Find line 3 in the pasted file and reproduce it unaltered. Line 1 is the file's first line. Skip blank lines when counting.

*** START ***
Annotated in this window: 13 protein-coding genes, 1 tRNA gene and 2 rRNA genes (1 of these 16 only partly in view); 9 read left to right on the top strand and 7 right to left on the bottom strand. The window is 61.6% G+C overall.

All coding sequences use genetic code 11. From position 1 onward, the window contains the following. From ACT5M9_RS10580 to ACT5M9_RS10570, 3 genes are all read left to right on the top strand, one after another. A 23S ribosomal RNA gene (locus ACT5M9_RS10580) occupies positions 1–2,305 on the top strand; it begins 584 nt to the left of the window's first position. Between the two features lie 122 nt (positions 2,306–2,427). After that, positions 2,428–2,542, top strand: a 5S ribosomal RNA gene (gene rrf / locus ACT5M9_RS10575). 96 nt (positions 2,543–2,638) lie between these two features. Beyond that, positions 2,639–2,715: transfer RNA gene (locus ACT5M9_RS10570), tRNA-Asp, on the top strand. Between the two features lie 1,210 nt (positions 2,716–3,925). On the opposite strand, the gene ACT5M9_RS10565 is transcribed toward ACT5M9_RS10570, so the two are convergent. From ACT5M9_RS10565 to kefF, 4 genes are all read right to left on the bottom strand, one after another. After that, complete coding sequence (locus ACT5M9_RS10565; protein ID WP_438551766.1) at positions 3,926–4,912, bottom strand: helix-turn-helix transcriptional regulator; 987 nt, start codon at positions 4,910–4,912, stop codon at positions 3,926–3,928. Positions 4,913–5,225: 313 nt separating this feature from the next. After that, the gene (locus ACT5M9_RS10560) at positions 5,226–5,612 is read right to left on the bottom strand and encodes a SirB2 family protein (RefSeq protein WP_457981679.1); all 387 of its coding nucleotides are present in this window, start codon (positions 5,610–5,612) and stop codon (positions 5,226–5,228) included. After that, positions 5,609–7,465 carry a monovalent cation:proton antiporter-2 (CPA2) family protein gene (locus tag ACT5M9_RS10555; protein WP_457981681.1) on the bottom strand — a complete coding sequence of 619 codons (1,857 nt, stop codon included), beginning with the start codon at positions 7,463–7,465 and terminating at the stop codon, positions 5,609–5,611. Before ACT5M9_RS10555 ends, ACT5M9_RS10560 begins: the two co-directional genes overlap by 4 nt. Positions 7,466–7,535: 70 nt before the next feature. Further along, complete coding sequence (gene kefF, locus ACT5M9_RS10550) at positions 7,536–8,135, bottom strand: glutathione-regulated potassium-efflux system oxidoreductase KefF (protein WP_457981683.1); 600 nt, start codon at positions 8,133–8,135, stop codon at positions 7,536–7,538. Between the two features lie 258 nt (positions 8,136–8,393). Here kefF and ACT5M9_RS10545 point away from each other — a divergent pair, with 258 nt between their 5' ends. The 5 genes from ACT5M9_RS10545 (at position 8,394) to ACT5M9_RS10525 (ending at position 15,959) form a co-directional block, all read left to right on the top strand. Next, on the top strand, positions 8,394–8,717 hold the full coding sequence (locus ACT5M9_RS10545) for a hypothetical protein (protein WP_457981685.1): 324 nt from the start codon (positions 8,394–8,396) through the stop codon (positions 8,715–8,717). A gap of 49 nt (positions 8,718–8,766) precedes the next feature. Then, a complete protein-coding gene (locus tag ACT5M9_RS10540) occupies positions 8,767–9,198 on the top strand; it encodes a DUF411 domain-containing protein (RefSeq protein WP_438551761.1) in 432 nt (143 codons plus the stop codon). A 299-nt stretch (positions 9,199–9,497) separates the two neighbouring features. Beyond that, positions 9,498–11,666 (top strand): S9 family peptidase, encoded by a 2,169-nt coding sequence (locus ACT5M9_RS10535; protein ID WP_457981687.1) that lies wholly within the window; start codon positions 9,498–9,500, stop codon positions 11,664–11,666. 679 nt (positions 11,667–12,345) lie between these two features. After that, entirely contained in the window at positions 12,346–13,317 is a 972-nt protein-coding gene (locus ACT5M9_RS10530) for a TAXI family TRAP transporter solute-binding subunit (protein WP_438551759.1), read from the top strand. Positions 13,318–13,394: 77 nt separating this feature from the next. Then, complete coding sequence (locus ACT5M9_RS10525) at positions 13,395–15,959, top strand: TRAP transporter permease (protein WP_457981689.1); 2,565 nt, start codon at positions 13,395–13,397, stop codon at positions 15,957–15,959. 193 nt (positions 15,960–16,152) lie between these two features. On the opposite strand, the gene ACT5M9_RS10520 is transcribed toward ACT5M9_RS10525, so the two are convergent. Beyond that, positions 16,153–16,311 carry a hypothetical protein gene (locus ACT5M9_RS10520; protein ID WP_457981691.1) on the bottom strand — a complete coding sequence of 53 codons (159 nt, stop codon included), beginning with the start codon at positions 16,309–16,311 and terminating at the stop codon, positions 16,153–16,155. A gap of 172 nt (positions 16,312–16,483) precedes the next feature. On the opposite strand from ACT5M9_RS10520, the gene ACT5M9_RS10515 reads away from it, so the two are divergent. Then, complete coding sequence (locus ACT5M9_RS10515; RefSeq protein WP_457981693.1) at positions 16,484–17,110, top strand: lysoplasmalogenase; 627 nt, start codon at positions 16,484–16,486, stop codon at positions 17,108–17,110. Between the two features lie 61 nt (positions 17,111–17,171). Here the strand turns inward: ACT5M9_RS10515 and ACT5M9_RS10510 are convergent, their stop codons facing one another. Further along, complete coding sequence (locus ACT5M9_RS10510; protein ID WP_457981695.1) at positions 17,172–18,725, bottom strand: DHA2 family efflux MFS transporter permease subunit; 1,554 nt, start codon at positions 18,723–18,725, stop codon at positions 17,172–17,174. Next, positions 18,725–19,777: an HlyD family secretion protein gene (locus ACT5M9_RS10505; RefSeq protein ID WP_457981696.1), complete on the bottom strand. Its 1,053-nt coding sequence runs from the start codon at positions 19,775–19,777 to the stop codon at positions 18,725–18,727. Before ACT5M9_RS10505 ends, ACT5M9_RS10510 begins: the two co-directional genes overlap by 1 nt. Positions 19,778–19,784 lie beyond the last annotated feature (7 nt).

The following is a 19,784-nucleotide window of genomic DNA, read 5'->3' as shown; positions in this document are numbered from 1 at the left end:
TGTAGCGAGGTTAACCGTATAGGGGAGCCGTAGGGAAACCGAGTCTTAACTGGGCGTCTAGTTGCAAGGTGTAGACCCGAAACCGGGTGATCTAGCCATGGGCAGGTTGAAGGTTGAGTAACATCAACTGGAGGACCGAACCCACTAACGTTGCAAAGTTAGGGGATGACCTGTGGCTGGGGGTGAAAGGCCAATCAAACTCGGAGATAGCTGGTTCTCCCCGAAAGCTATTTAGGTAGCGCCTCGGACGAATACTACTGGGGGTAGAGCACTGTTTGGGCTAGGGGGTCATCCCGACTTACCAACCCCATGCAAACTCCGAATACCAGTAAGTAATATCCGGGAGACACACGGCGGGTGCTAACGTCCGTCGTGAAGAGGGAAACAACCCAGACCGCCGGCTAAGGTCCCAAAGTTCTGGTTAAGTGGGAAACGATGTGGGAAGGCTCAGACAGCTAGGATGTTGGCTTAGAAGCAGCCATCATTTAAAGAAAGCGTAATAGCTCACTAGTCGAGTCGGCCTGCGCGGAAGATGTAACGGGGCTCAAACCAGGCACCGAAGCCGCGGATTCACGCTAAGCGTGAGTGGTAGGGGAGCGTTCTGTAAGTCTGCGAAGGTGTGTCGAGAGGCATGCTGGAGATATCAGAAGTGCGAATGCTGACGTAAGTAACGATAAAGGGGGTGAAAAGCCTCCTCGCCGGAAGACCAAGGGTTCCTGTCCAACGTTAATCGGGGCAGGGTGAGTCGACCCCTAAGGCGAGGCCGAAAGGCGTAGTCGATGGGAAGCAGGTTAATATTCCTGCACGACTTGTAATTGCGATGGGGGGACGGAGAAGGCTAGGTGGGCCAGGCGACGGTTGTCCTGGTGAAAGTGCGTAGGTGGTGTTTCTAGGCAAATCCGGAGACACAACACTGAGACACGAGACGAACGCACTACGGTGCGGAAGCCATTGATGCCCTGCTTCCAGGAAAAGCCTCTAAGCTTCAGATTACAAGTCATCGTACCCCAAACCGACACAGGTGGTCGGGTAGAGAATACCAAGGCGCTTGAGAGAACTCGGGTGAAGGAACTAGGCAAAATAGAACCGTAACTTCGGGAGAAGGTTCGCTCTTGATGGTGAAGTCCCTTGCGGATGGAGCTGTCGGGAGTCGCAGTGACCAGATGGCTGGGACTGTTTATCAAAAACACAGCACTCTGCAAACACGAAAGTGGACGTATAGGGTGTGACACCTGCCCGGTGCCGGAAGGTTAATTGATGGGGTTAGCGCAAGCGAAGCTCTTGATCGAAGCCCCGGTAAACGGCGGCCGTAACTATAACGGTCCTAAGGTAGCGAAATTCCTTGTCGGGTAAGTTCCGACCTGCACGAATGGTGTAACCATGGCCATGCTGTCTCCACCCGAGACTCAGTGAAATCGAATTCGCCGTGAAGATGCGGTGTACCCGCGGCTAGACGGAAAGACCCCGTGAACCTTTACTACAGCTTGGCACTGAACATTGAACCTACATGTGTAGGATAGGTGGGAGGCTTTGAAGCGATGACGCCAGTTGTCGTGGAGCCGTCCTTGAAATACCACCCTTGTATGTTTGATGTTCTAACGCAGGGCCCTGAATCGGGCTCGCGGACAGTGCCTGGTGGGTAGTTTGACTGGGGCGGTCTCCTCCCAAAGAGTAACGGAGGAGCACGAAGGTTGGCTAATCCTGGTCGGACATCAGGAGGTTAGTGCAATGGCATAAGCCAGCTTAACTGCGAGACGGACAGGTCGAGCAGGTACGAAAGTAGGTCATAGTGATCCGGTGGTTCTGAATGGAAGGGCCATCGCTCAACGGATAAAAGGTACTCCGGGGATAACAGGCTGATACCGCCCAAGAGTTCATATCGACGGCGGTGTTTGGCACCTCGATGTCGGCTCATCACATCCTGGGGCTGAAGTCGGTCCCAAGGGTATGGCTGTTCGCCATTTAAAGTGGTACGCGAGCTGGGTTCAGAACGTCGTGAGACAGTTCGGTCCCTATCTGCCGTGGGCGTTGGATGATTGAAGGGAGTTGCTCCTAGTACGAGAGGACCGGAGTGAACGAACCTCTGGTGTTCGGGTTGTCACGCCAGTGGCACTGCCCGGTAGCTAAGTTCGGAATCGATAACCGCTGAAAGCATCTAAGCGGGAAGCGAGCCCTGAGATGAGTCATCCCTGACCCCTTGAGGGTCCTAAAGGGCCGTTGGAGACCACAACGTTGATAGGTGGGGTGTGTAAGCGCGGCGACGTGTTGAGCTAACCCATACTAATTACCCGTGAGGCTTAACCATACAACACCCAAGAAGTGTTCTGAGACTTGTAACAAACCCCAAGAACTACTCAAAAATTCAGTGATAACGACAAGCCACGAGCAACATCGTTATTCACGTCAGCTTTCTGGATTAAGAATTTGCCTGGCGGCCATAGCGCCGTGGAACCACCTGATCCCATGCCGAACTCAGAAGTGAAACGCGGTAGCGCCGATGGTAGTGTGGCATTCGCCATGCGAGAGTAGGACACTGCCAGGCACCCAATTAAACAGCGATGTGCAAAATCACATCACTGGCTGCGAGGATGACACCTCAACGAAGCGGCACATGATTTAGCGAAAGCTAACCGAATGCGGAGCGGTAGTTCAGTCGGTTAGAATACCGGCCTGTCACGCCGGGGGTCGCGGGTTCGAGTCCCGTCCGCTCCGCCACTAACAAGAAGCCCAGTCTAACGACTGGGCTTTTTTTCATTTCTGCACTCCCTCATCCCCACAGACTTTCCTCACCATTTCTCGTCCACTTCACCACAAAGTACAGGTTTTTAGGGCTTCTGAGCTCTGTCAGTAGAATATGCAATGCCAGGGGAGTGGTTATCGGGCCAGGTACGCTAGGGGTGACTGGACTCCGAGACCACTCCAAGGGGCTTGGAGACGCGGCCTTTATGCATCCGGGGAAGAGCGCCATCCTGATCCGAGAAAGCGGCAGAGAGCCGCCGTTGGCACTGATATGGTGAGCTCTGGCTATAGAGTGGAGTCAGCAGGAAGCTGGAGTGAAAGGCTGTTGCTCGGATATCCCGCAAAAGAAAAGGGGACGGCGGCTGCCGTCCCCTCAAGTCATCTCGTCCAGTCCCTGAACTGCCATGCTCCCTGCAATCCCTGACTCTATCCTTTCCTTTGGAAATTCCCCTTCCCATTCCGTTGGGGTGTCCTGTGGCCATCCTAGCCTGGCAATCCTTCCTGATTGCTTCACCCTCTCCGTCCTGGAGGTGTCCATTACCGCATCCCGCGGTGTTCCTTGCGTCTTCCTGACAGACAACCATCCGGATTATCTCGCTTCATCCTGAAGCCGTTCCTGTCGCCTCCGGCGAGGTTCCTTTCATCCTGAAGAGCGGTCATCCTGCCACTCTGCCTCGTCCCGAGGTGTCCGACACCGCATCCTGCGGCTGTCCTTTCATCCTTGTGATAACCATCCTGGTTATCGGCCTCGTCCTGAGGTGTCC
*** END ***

The following is a 19,784-nucleotide window of genomic DNA, read 5'->3' as shown; positions in this document are numbered from 1 at the left end: